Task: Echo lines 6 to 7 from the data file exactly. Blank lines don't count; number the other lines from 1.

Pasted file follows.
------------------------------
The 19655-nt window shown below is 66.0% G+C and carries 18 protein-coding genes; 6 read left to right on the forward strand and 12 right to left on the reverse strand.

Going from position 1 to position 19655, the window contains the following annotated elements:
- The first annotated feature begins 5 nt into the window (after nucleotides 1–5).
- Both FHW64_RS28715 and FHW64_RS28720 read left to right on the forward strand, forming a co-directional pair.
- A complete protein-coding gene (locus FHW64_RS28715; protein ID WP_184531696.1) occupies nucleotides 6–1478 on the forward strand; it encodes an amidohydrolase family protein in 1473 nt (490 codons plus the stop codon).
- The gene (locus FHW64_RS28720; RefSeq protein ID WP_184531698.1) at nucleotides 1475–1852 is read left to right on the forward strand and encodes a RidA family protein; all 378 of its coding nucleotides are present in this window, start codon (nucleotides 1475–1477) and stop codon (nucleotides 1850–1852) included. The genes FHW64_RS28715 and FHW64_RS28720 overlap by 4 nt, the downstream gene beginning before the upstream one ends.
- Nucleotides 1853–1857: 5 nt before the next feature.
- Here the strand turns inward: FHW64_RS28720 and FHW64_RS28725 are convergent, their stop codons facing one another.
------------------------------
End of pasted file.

- The gene (locus FHW64_RS28720; RefSeq protein ID WP_184531698.1) at nucleotides 1475–1852 is read left to right on the forward strand and encodes a RidA family protein; all 378 of its coding nucleotides are present in this window, start codon (nucleotides 1475–1477) and stop codon (nucleotides 1850–1852) included. The genes FHW64_RS28715 and FHW64_RS28720 overlap by 4 nt, the downstream gene beginning before the upstream one ends.
- Nucleotides 1853–1857: 5 nt before the next feature.